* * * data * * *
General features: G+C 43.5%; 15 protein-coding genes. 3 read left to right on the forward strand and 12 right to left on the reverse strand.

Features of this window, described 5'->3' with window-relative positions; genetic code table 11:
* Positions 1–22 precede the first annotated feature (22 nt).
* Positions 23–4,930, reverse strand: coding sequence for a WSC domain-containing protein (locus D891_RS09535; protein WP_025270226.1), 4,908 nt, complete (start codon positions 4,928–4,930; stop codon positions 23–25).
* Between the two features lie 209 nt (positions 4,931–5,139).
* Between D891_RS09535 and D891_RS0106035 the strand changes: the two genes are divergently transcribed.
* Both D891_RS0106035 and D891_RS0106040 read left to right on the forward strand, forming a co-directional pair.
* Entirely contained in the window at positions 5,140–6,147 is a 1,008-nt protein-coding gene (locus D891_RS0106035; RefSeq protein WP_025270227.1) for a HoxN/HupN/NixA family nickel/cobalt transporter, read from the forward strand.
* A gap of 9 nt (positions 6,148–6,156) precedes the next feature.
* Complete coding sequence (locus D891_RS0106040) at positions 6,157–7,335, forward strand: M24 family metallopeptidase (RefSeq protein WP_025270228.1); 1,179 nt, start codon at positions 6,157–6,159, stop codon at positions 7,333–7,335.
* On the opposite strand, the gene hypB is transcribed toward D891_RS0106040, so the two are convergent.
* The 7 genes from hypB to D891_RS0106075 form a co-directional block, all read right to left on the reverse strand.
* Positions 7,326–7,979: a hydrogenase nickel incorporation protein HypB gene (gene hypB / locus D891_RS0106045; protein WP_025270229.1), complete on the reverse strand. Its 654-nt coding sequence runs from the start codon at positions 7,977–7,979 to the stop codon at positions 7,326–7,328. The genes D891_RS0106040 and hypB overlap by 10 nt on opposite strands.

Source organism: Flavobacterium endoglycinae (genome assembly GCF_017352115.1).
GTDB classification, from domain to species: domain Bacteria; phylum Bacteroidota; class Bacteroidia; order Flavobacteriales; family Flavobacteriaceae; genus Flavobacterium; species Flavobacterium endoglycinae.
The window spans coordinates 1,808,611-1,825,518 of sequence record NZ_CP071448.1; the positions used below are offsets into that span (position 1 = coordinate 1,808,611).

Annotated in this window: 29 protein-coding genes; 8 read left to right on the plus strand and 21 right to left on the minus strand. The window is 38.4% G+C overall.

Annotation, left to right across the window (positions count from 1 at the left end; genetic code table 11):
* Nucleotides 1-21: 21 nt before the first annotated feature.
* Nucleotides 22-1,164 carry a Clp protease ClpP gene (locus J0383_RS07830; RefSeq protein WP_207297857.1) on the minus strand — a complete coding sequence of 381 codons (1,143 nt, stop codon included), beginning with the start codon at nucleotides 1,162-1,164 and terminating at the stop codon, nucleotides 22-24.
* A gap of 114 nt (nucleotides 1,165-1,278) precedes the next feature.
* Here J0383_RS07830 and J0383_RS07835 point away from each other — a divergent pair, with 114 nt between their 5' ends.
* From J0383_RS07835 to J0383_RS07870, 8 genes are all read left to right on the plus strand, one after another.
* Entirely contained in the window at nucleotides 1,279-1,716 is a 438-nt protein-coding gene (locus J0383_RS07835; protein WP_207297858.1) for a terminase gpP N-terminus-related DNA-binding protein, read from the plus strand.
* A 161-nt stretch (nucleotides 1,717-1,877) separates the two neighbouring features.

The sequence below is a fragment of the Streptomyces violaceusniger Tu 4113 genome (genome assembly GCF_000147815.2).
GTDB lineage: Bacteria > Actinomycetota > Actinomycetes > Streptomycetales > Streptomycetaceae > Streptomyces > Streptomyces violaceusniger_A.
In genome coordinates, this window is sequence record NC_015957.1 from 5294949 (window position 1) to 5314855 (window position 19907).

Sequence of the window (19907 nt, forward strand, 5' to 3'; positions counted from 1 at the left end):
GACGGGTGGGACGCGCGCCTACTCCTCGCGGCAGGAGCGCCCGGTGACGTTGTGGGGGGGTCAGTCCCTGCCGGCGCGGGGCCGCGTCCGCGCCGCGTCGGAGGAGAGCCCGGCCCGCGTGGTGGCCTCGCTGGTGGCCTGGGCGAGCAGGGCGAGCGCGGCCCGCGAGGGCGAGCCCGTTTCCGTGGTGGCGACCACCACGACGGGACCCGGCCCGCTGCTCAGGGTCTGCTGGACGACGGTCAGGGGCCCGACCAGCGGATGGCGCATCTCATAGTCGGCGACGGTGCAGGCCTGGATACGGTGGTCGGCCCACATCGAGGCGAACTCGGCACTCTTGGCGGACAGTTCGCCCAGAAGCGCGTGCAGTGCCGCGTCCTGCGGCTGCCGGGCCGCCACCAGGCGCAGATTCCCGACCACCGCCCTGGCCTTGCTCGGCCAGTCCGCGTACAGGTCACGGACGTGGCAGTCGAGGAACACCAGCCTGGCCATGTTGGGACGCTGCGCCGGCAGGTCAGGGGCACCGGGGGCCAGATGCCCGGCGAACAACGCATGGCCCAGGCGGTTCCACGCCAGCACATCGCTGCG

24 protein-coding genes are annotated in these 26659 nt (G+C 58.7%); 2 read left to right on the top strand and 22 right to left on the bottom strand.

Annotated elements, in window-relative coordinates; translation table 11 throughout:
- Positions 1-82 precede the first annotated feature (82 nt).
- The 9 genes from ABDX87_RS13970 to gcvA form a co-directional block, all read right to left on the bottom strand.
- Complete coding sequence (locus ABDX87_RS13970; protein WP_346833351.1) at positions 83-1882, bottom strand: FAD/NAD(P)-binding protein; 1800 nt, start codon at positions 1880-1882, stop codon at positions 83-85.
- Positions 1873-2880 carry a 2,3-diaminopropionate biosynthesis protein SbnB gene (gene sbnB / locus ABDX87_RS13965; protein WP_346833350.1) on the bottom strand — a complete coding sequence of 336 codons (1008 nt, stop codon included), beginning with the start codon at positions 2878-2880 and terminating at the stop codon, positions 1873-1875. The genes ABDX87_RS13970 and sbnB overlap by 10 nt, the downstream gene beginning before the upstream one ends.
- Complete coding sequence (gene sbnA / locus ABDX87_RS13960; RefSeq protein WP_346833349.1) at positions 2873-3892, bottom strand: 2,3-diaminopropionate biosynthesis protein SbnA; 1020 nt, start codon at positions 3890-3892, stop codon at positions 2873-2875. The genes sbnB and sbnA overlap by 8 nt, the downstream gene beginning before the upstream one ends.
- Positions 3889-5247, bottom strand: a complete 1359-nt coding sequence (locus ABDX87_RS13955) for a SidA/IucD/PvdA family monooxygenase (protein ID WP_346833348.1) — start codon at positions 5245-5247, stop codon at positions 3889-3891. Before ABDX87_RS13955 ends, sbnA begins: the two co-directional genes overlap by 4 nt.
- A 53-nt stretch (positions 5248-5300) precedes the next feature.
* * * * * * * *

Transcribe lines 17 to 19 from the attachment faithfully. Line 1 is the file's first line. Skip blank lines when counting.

Annotated in this window: 29 protein-coding genes; 8 read left to right on the plus strand and 21 right to left on the minus strand. The window is 38.4% G+C overall.

Annotation, left to right across the window (positions count from 1 at the left end; genetic code table 11):
* Nucleotides 1-21: 21 nt before the first annotated feature.